Online Encyclopedia of Silver Marks, Hallmarks & Makers' Marks
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The Bad Apprentices ~ 1764

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The Trial of Jones & Bourk, Apprentices
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Crimes of Deception & Forgery
The Old Bailey ~ London ~ 17th October, 1764
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John Jones and Alexander Bourk, were indicted for forging and counterfeiting an order for the delivery of goods, to this purport, "September 23, 1764. Sir, please "to deliver my work to the bearer, Lydia Bell ;" and publishing the same, with intent to defraud the Wardens and Company of Goldsmiths, September 24.

JOHN FRENCH - Mrs. Lydia Bell is a silver-smith; I work for her; I made two silver tankards and two silver cups, with covers, for her, and delivered them to John Harper, her apprentice, to carry them to Goldsmiths Hall to be marked; they never were returned: the prisoner Bourk was Mrs. Bell's apprentice; but had gone away for some time: it is usual for the person that carries it to go for it again, with a note.

Q - How is that note commonly worded?

JOHN FRENCH - "Please to deliver to the bearer my work", and commonly the species of work is mentioned. If work is mentioned, we look upon it the same as if it mentioned the proper species of work: the apprentice, John Harper, generally writes the note in Mrs. Bell's name.

COURT - Look at this order. (The order put into his hand).

JOHN FRENCH - I know her hand-writing well: this is not her hand-writing, nor like it. It is not Harper's hand-writing. It is not the hand-writing of any person that belongs to Mrs. Bell; she has no servant but me and the apprentice Harper.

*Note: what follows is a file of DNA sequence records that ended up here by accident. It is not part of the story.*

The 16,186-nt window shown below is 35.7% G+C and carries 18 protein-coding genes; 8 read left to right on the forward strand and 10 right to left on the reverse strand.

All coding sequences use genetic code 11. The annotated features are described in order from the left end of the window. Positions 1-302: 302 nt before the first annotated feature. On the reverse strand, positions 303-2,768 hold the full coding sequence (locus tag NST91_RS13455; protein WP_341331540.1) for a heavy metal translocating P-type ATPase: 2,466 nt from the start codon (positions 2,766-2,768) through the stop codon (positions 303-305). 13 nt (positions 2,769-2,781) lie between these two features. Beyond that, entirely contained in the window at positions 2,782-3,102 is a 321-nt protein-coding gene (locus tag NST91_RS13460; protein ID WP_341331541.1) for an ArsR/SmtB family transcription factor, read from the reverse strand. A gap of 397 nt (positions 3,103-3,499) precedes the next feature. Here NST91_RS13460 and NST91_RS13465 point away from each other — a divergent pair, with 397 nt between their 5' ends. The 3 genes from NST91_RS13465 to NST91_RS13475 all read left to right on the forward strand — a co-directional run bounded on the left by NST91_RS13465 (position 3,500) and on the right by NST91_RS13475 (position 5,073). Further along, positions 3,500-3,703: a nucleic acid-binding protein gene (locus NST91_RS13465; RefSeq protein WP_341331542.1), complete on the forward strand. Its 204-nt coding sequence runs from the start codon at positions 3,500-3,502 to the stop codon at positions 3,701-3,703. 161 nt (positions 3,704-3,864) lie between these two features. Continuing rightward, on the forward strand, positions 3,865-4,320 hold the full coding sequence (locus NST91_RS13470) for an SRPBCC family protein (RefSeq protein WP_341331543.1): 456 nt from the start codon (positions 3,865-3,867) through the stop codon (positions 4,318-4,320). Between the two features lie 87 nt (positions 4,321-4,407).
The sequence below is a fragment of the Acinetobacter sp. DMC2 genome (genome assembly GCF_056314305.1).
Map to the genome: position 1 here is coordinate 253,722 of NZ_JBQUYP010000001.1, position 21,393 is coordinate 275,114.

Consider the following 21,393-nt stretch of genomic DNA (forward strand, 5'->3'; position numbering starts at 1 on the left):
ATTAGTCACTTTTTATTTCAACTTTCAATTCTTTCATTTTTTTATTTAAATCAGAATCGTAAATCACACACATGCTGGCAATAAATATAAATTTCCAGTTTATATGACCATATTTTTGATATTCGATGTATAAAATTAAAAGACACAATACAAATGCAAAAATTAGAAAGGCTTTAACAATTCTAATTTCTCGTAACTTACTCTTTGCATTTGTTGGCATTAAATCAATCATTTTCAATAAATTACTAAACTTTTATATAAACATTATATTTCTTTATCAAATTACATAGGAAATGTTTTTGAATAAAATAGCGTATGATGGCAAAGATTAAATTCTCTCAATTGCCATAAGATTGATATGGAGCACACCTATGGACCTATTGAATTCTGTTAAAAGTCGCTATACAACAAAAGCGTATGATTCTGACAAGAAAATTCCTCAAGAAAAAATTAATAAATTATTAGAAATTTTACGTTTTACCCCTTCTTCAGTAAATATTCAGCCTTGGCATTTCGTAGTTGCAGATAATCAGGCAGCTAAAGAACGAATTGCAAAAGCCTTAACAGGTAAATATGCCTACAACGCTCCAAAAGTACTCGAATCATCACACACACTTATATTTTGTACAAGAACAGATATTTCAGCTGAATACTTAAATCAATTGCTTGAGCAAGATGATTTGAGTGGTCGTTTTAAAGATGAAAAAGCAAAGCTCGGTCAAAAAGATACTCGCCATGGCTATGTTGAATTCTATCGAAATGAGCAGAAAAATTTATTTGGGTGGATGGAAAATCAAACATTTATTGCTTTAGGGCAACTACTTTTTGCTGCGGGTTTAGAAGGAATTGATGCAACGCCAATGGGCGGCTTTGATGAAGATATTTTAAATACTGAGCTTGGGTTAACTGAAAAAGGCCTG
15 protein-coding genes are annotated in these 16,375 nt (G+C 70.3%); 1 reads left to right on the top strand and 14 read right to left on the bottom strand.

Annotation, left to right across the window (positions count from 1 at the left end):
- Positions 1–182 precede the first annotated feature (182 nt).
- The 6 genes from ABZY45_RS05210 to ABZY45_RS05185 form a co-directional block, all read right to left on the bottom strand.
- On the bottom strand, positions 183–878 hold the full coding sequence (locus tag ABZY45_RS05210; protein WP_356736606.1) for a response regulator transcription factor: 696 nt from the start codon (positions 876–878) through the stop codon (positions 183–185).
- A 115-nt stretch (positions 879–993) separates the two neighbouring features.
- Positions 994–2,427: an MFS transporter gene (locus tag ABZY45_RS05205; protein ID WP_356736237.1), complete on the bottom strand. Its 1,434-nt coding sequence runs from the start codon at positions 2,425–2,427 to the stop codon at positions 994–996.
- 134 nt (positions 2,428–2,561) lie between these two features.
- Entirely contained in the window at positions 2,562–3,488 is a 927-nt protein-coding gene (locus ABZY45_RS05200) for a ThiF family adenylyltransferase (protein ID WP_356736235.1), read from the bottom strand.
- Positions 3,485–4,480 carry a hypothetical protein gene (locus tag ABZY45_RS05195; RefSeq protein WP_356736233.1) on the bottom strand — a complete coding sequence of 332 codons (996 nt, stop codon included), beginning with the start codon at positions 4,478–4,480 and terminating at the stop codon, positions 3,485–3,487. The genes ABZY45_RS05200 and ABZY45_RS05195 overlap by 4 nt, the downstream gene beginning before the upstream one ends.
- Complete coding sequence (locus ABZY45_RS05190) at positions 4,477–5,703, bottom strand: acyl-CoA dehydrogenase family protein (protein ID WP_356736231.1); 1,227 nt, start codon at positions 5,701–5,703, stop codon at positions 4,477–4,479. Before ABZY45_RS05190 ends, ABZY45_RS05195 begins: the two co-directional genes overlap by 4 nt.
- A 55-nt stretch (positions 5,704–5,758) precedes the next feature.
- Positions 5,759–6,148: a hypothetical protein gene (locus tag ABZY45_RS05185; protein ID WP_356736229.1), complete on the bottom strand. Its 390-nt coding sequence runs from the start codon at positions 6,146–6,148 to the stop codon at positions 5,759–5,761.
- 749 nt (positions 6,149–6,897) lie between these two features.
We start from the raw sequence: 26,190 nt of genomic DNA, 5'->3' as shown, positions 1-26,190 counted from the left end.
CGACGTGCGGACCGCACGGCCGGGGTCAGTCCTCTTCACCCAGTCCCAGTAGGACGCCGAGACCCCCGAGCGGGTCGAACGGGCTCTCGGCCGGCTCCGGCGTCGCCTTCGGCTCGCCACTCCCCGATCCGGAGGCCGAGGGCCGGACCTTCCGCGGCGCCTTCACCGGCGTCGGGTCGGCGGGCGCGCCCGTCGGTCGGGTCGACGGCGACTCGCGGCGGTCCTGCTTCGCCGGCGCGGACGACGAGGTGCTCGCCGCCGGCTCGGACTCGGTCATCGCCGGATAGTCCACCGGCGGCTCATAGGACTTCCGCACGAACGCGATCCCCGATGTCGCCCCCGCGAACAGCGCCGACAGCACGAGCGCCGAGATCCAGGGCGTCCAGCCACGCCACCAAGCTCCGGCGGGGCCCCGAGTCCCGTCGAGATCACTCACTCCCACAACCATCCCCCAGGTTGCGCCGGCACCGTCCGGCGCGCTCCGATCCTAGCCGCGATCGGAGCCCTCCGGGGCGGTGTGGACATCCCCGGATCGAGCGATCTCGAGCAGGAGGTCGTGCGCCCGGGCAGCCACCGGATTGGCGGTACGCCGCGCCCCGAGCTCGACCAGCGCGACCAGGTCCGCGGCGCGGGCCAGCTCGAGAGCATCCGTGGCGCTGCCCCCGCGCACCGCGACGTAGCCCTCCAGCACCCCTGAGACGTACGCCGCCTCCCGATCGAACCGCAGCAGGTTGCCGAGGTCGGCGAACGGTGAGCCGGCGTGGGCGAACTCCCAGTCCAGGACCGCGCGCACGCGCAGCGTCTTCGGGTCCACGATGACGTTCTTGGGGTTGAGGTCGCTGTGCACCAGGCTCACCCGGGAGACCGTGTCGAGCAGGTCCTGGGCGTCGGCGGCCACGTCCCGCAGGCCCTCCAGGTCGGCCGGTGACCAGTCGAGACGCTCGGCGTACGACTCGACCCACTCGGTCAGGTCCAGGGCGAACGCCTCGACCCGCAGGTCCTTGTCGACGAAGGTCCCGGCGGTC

Q - How long is it since Bourk lived with her?

JOHN FRENCH - He lived with her about two months before; I believe he went away about Bartholomew-tide.

Q - Is it usual in the trade for apprentices to write the note?


Q - Can Bourk write?
JOHN FRENCH - I don't think he can.


JOHN HARPER - I am apprentice to Mrs. Bell; I carried two silver cups, and two straight bodied tankards, and two covers, to be marked at Goldsmiths Hall, on Monday the 24th of September, and delivered them to Mr. Townraw.

Q - Have you ever seen your mistress write?

JOHN HARPER - I have, many a time.

COURT - Look at this order. (He takes it in his hand).

JOHN HARPER - This is not her hand-writing; this is dated September the 23rd.

COURT - Here is another paper; look at that. (He takes it in his hand).

JOHN HARPER - This is my paper, that I carried with the plate.

Q - When is that dated?

JOHN HARPER - This is dated September 24th.

Q - Who writes the order for plate to be delivered back again?

JOHN HARPER - I write them, by my mistress's order.

Q - Does Mr. French write any?

JOHN HARPER - He has wrote none since he has been with my mistress, as I know of.

Q - Is this order for the delivery of it your hand-writing?

JOHN HARPER - No, it is not; I went twice, in order to bring the plate back; the first time I went, they told me it would be two hours before it would be delivered; that was about four o'clock: I went again about six, then the work was gone.

Q - What do you mean by work?

JOHN HARPER - I mean the plate that I left at the hall.

Q - How do you phrase it?

JOHN HARPER - We write, Sir, please to deliver my work: and commonly mention so many tankards and mugs, spoons, or what they are.

Q - How is that wrote, which you carried in the morning?

JOHN HARPER - It says,
"Lydia Bell, Fleet-lane:
"two tankards, two cups, weight 83 ounces."

Cross Examination

Q - Who usually writes the notes, since Bourk ran away?

JOHN HARPER - I write them.

Q - How long have you lived with your mistress?

JOHN HARPER - I have lived with her upwards of five years.

Q - Who has used to fetch and carry the plate?


Q - Did you, that went to fetch the plate, write the note?

JOHN HARPER - I did, in her name, by her order.

Q - Did you ever go without a note?